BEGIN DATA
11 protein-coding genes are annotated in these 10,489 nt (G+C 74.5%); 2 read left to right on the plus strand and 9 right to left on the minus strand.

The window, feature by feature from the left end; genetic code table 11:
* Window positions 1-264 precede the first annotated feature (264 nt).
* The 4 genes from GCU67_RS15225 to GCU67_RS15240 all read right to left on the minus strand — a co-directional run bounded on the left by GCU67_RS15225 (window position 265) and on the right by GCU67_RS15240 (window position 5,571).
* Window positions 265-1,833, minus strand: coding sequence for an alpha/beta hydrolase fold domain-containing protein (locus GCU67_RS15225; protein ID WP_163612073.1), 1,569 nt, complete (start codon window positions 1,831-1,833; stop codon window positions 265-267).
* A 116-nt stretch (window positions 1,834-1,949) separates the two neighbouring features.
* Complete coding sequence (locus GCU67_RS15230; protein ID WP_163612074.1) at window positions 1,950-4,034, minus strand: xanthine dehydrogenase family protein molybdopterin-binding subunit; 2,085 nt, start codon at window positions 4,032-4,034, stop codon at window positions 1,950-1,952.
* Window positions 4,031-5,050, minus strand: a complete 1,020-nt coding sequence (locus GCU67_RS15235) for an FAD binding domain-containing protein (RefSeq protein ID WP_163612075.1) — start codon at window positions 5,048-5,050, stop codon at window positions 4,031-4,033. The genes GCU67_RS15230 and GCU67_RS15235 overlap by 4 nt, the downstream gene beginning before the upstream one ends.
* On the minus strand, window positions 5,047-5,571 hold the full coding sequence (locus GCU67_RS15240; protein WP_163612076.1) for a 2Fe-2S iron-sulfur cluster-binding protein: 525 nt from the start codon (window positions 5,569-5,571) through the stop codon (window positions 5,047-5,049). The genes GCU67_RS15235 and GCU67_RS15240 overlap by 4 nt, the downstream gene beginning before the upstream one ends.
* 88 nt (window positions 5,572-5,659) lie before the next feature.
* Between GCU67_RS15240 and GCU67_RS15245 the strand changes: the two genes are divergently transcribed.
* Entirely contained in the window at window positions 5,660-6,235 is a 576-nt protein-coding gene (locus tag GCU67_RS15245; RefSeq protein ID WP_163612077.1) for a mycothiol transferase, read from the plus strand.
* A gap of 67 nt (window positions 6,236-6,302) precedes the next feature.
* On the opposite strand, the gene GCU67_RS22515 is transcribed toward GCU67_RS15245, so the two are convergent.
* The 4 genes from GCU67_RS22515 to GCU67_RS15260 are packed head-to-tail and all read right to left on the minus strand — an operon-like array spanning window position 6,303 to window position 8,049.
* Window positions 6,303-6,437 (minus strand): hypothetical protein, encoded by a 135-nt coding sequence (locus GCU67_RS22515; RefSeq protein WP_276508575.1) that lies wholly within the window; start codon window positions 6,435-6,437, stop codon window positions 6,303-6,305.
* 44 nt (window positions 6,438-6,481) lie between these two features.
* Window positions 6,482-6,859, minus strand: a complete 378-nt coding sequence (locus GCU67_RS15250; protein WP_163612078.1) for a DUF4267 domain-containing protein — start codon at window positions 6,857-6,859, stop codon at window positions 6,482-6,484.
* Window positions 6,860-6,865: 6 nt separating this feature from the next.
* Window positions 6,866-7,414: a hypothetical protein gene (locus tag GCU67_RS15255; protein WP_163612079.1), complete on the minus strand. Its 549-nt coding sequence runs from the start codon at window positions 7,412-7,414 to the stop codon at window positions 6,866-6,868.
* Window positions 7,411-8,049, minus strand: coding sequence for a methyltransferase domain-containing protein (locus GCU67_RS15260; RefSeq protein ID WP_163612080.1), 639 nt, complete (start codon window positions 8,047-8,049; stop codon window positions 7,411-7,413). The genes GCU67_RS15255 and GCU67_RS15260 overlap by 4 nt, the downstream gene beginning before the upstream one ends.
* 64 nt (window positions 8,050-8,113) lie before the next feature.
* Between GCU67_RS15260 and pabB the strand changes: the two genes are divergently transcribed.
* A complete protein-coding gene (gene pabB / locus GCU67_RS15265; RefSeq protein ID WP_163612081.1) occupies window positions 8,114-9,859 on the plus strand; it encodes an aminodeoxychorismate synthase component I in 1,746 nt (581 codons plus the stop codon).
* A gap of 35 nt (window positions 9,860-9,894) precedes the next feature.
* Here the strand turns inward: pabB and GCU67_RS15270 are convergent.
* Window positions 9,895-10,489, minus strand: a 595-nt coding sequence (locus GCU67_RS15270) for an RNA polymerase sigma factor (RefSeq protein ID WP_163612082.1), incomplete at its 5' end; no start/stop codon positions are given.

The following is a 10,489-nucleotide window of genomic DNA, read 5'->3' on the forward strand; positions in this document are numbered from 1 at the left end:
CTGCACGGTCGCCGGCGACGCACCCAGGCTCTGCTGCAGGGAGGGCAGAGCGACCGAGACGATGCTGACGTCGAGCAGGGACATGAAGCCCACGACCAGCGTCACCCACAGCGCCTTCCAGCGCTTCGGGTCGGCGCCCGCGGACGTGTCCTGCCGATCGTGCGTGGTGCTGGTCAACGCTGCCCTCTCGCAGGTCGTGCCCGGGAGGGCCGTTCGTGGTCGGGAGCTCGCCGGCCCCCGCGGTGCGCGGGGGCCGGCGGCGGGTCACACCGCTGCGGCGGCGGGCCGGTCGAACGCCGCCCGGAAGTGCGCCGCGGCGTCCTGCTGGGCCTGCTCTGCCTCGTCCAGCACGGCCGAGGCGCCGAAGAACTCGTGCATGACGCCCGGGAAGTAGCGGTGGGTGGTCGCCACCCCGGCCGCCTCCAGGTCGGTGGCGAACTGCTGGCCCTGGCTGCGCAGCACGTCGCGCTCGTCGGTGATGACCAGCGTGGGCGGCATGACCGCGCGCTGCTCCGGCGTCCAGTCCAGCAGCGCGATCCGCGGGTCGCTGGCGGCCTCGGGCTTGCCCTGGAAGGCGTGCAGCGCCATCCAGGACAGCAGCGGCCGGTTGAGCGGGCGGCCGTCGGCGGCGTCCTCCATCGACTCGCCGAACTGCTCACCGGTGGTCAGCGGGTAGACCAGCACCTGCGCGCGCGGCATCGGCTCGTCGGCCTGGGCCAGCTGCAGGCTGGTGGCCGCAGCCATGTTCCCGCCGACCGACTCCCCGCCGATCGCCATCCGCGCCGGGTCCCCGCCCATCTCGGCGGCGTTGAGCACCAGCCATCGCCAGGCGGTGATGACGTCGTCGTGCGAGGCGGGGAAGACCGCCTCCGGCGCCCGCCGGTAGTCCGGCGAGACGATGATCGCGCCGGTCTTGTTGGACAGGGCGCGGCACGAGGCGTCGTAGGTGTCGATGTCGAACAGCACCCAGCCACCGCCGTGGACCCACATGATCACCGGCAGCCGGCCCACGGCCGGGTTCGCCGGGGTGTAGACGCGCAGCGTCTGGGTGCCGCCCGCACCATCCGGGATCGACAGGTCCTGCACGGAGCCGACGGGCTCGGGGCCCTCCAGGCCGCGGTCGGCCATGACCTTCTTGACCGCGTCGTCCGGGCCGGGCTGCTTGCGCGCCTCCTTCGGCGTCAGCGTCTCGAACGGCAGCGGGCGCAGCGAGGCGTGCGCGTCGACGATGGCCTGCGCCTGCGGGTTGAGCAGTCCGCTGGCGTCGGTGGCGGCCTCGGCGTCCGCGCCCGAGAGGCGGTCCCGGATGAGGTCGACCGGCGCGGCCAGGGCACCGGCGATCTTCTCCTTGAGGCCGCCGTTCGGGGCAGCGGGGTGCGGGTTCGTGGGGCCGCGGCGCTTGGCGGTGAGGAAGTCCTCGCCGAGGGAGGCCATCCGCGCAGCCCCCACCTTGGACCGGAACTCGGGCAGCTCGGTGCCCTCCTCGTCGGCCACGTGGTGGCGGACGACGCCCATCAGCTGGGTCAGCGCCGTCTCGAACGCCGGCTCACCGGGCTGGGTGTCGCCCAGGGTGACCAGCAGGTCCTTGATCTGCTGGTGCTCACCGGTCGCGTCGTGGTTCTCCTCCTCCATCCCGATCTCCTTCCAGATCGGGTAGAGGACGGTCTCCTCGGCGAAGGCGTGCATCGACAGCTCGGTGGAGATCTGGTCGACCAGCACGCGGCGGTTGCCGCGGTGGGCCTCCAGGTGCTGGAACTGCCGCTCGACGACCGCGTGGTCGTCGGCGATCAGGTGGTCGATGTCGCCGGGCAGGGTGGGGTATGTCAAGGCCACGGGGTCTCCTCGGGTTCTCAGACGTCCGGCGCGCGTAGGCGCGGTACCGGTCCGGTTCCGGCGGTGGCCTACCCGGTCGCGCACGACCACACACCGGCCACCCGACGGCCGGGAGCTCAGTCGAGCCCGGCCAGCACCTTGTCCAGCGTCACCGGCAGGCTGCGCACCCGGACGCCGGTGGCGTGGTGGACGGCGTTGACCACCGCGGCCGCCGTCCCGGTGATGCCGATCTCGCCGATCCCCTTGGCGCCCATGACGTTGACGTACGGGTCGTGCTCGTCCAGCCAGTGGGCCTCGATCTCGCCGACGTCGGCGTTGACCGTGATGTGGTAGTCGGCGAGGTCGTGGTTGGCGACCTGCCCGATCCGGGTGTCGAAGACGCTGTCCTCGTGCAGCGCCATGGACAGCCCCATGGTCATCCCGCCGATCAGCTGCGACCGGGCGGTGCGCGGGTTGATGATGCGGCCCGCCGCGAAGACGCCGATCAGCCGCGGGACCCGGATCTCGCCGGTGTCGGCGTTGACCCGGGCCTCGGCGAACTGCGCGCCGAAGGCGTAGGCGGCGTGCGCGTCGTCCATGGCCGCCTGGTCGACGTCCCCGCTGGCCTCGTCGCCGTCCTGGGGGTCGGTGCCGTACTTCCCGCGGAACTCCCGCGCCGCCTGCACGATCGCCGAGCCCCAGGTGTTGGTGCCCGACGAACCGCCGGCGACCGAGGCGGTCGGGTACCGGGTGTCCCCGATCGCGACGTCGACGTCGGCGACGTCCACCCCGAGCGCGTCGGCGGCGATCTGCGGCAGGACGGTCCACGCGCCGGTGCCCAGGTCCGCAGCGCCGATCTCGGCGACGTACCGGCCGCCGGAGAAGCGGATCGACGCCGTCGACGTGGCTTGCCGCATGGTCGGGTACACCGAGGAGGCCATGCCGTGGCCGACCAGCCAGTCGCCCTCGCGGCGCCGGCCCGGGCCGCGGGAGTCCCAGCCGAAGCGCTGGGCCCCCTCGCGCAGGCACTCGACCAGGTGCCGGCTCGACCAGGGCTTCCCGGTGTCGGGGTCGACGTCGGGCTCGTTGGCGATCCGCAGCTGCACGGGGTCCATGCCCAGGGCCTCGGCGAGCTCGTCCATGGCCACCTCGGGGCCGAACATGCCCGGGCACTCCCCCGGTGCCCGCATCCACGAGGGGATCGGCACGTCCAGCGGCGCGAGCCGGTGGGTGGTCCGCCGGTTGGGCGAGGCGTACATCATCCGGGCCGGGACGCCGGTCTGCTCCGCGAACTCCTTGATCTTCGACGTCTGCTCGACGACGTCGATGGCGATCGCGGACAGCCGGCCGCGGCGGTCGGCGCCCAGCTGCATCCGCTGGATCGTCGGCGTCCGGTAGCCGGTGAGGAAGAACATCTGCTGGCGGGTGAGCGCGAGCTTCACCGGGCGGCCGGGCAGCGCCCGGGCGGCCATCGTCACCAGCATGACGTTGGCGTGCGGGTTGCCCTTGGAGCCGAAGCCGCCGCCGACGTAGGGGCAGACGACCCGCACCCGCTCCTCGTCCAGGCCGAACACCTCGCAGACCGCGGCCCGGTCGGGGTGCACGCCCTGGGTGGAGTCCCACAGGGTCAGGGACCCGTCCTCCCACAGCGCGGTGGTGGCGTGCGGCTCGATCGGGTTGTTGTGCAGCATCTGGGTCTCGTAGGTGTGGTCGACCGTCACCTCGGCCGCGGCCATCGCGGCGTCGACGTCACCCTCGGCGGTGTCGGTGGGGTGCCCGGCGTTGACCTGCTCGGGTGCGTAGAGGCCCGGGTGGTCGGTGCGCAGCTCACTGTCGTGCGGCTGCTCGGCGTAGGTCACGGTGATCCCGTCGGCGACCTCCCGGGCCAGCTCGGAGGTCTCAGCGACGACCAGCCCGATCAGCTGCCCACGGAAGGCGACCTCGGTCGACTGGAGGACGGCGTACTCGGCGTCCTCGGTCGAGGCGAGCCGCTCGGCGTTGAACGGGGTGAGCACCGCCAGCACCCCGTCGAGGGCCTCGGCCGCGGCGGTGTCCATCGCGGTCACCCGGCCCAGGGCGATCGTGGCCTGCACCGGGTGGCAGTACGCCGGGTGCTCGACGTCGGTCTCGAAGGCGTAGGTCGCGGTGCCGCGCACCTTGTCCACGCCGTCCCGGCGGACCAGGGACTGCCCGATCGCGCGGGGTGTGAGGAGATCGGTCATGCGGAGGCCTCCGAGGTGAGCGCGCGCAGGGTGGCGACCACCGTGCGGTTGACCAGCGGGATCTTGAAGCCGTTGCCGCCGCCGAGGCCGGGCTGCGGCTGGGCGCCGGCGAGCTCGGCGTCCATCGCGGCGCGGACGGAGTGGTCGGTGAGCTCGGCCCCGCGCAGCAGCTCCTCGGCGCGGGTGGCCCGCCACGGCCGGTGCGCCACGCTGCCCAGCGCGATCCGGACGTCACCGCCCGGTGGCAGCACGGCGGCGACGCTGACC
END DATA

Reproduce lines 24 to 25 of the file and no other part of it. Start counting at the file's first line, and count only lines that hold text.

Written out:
* A complete protein-coding gene (gene pabB / locus GCU67_RS15265; RefSeq protein ID WP_163612081.1) occupies window positions 8,114-9,859 on the plus strand; it encodes an aminodeoxychorismate synthase component I in 1,746 nt (581 codons plus the stop codon).
* A gap of 35 nt (window positions 9,860-9,894) precedes the next feature.